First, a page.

Business Protections Need an Expiration Date
Jordan Weissmann, a writer at Slate, has an interesting article about Republican proposals to replace entitlements with private savings accounts. He says that these programs are big giveaways to money managers, who would collect hefty management fees. Weissmann says that the GOP is "trying to rewrite the social contract in such a way as to maximize the profits of the financial services industry."
That would fit with President Donald Trump's decision to review the Obama-era fiduciary rule, which prevents asset managers from intentionally directing retirement savers to high-fee products when cheaper alternatives would do.
But instead of concluding that Republicans are in the pocket of asset managers, I think we should see this move as part of a larger trend -- the demand for protection of existing business models against disruption.
This trend isn't really all that new. In New Jersey and much of Oregon, drivers are not allowed to pump their own gasoline. In many states, it's illegal for carmakers to sell directly to consumers. Self-service gas stations and direct-to-consumer sales are hardly new technologies. But the advent of the internet and mobile computing is accelerating the threat to many traditional business models. For example, credit cards might be rendered obsolete if mobile payments become ubiquitous. State laws forbidding merchants from charging higher-prices to customers who use credit cards -- which typically have large transaction fees -- may in part be a way of protecting the credit-card industry from being undercut by new, cheaper technologies.
The asset-management industry is definitely ripe for technological disruption. Exchange-traded funds offer a cheap method of diversification without sacrificing liquidity. Why pay a huge chunk of your lifetime wealth to a financial adviser or money manager if you can just buy a diversified portfolio with the touch of a button and sit on it for a decade or two? The rapid rise of passive investing shows the power of this disruptive business model:
In this context, a shift in government policy toward money managers looks like just another job protection program for an industry under threat.
This is, essentially, a modern form of Luddism. That's not necessarily a slur. Using laws to prevent disruption saves jobs in the short term. Economies don't adjust instantly to changes in technology and business conditions. Workers who have spent their whole lives selling cars, managing money or pumping gas can be severely hurt when the sudden death of their business model renders their human capital worth far less than before. It's difficult and expensive for older workers to retrain -- many may never make as much money or enjoy as much status as before. Even at the economy-wide level, major technological disruptions may take decades to start increasing prosperity for the average worker. Using laws to block new business models can let today's workers finish out their careers with dignity.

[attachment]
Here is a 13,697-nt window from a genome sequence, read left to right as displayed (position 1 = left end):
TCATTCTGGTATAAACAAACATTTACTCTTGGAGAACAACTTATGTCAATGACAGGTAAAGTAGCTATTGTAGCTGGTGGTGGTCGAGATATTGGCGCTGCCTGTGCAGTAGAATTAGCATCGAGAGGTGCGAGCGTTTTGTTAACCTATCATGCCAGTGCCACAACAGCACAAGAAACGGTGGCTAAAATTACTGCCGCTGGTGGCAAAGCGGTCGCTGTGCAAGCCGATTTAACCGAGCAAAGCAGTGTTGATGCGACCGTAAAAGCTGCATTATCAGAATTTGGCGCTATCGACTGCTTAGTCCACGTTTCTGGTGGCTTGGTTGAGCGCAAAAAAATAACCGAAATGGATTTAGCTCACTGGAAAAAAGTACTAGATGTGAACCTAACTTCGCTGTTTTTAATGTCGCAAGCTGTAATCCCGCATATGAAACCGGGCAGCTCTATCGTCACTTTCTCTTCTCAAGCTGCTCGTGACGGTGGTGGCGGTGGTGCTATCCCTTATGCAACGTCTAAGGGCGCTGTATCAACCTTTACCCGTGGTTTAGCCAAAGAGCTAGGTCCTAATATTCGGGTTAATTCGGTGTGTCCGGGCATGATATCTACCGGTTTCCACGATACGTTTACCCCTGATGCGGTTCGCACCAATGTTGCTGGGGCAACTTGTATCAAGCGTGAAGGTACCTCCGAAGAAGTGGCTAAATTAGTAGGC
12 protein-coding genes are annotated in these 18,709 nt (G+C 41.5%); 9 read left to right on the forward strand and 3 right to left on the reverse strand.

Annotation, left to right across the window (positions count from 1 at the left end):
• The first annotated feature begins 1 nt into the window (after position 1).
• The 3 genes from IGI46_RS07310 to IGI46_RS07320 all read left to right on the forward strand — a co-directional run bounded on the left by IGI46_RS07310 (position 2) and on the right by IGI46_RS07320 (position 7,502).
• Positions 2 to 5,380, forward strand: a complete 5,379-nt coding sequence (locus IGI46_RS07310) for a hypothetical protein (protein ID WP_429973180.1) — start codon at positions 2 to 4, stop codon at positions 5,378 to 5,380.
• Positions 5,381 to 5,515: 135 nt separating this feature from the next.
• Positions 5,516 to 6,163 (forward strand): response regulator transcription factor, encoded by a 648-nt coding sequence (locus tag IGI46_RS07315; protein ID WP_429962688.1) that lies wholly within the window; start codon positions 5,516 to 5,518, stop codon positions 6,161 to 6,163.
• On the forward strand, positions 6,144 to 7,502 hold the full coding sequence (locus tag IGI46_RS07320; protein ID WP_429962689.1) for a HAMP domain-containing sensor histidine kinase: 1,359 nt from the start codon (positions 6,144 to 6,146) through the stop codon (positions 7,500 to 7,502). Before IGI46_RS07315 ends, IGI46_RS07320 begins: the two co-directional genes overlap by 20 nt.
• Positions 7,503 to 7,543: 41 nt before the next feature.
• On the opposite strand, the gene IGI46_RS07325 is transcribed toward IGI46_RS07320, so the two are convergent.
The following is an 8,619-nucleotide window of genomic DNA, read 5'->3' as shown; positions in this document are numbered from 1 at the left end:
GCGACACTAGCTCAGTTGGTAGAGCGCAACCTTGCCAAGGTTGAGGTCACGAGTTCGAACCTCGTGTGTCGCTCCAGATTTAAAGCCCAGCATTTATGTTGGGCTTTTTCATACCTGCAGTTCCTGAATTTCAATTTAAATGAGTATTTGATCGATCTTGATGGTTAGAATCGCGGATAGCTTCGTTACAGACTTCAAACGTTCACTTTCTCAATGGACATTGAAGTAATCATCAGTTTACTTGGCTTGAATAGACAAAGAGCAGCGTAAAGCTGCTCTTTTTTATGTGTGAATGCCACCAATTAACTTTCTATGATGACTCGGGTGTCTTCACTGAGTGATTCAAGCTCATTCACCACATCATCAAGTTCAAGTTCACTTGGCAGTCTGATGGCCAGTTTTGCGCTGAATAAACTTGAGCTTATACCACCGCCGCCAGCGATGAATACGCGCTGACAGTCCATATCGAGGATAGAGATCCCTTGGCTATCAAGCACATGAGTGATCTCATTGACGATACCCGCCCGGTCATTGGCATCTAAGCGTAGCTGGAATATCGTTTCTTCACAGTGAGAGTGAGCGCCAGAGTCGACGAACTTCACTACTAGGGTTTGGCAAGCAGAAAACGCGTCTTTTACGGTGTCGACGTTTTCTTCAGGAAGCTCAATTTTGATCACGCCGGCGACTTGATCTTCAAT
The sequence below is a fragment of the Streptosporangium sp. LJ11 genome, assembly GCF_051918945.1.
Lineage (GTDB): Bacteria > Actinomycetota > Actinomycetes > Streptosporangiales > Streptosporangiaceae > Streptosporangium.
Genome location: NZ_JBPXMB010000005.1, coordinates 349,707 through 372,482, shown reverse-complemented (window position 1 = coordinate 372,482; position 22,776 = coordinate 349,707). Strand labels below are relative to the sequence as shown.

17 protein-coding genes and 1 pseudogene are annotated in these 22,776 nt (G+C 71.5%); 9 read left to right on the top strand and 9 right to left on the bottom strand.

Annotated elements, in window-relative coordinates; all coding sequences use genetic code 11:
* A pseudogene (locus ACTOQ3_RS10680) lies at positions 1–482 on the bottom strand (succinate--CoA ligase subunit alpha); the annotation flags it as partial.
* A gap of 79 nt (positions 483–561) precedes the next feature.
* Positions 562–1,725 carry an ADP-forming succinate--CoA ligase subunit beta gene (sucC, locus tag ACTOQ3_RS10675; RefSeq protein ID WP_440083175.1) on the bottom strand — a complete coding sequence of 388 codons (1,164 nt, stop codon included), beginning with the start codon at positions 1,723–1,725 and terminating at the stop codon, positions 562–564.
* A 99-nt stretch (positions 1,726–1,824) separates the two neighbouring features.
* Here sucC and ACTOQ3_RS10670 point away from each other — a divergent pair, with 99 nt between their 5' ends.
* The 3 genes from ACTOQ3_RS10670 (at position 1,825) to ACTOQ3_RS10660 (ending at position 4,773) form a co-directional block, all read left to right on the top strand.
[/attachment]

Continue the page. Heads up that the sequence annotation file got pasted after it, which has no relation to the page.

The problem is that as time goes on, these restrictions pile up. Each new innovation represents another threat to existing business models. As new laws are put in place to ward off these threats, the landscape that entrepreneurs have to navigate becomes ever more twisted and torturous. The eventual result is a reduction in both dynamism and the forward march of technology.
We may already be seeing this in action. Productivity growth has slowed markedly during the past decade. And as economist John Haltiwanger has documented extensively, the rate of startup formation has fallen substantially in the U.S. during that same period and now is lower the the rate of business failures.
In the long run, restricting new business models is a much bigger danger than allowing workers to be displaced. But in the short run, too much career uncertainty and disruption could lend strength to populist political movements. How can policy makers steer between these two dangers?
One idea is to introduce automatic sunsets into regulations. If you're going to ban direct auto sales, only ban them for a decade instead of for eternity. That will give older car dealers time to finish their careers on a high note, while allowing younger car dealers ample time to retrain for other occupations, and warning young people away from going into the car-dealing business. This is the exact opposite of the message sent by a permanent ban, which lures young people into an industry they believe will always be sheltered by the government.
The Trump administration can also apply this logic to the money-management industry. Instead of blocking the fiduciary rule, delay its implementation, to give salespeople time to make the transition. That's better than using quasi-privatization of entitlements to carve out a permanent niche for these workers. Even if workers are protected for a while, in the long run disruption should prevail.
This column does not necessarily reflect the opinion of the editorial board or Bloomberg LP and its owners.
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